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A federal approval for construction of a major natural gas pipeline that will ship supplies from the Marcellus to underserved New England and the Northeast markets closed out 2014 with a reminder to the industry of good things to come.

Natural gas production and pipeline construction thrive on predictability. They depend on reliably meeting milestones and deadlines in order to connect new sources of energy into supply lines.

Local distribution companies are the most essential ingredient if natural gas is to become the predominant energy fuel in North America. Although strong inroads have already been taken, a number of challenges remain before the LDCs can take their rightful place in the natural gas value chain.

Cold weather can produce threats to the integrity of distribution pipeline systems. Integrity management (IM) concepts required an operator to identify threats as a necessary step to prioritizing integrity assessments and developing mitigations.

Canadian hydrocarbon production is growing and the nation is looking to pursue offshore markets as an important element of a strategy for expanded oil and natural gas sales.

As the 2014 mid-term elections faded from view, one cogent footnote of the political power change was the significant shift in the money and manner of spending it in the national environmental movement. Even some of their harshest critics were noting a higher level of professionalism and use of legitimate spokespersons as they attempted to spend their growing cash infusion more strategically.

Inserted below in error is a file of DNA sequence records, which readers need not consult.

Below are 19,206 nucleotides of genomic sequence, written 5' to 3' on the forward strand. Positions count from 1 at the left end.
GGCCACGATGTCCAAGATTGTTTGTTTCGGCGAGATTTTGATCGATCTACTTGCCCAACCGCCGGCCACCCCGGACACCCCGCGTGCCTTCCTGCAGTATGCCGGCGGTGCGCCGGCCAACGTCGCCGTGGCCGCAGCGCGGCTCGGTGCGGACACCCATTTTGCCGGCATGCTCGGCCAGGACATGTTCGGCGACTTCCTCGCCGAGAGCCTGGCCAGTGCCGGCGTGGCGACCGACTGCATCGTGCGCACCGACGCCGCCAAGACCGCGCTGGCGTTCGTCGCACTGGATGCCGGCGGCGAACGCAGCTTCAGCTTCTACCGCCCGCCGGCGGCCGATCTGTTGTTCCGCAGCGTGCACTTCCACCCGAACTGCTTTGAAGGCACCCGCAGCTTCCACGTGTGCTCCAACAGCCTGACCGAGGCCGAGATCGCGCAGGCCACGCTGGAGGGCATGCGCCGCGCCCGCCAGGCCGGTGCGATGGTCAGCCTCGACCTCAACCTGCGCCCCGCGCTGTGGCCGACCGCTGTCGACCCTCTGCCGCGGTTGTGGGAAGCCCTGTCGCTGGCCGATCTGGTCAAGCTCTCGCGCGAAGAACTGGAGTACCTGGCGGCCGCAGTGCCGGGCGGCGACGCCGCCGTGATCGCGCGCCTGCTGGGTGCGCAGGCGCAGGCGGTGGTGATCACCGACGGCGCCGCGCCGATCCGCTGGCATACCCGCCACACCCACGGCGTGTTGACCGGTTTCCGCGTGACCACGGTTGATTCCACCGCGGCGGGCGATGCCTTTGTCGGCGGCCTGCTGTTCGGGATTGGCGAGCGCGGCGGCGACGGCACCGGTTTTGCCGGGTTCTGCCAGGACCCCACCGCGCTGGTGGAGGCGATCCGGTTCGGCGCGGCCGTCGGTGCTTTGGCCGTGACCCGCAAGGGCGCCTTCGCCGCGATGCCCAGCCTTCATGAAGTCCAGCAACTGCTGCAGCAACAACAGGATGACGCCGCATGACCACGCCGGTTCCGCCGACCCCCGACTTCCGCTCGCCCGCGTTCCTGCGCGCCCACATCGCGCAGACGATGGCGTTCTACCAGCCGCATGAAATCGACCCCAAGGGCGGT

Declining crude oil prices will likely lead to reduced production, but consultants at Black & Veatch expect natural gas to meet increasing demands, particularly as new projects begin to come online in the near future.

Heightened activity has supplanted cautious optimism among those in the U.S. natural gas industry.

According to the third annual Strategic Directions: U.S. Natural Gas Industry report from Black & Veatch, that changing sentiment is underscored by its survey respondents, nearly 90% of whom expect electric power generation to dramatically increase gas consumption by 2020.

Construction of ExxonMobil’s PNG LNG Project in Papua New Guinea began in 2010 and delivered its first cargo of LNG in May 2014, ahead of schedule.

The project took over 200 million work hours to complete and employed 21,000 people at its peak.

There are 700 km of pipelines connecting the LNG facilities, which include a gas conditioning plant in Hides and liquefaction and storage facilities near Port Moresby with a capacity of 6.9 million tons per year.

The master limited partnership structure has been popular for pipeline companies for many years, and the shale boom has only intensified its usage—of the roughly 120 MLPs operating today, over 60 percent are less than five years old. But as the industry has adjusted to unconventional production and operations and construction activity assume a new normal, energy companies’ financial moves are becoming big news.

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